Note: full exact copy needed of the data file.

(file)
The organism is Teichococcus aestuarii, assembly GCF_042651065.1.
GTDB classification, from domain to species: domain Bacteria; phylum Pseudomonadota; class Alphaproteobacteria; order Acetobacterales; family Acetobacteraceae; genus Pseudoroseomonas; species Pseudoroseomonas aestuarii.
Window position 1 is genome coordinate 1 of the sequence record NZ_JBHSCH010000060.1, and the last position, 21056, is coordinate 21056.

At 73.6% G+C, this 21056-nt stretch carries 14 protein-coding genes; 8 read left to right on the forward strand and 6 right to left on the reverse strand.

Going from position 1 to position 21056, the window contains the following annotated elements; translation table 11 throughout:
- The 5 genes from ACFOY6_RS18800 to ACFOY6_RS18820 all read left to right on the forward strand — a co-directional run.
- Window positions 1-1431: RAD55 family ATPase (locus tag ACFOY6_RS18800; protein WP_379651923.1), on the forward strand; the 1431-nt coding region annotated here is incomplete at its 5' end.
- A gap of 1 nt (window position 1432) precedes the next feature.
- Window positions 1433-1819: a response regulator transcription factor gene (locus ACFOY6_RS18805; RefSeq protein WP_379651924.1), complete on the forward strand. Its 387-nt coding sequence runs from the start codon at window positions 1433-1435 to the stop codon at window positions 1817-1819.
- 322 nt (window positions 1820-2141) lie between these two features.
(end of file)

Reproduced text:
The organism is Teichococcus aestuarii, assembly GCF_042651065.1.
GTDB classification, from domain to species: domain Bacteria; phylum Pseudomonadota; class Alphaproteobacteria; order Acetobacterales; family Acetobacteraceae; genus Pseudoroseomonas; species Pseudoroseomonas aestuarii.
Window position 1 is genome coordinate 1 of the sequence record NZ_JBHSCH010000060.1, and the last position, 21056, is coordinate 21056.

At 73.6% G+C, this 21056-nt stretch carries 14 protein-coding genes; 8 read left to right on the forward strand and 6 right to left on the reverse strand.

Going from position 1 to position 21056, the window contains the following annotated elements; translation table 11 throughout:
- The 5 genes from ACFOY6_RS18800 to ACFOY6_RS18820 all read left to right on the forward strand — a co-directional run.
- Window positions 1-1431: RAD55 family ATPase (locus tag ACFOY6_RS18800; protein WP_379651923.1), on the forward strand; the 1431-nt coding region annotated here is incomplete at its 5' end.
- A gap of 1 nt (window position 1432) precedes the next feature.
- Window positions 1433-1819: a response regulator transcription factor gene (locus ACFOY6_RS18805; RefSeq protein WP_379651924.1), complete on the forward strand. Its 387-nt coding sequence runs from the start codon at window positions 1433-1435 to the stop codon at window positions 1817-1819.
- 322 nt (window positions 1820-2141) lie between these two features.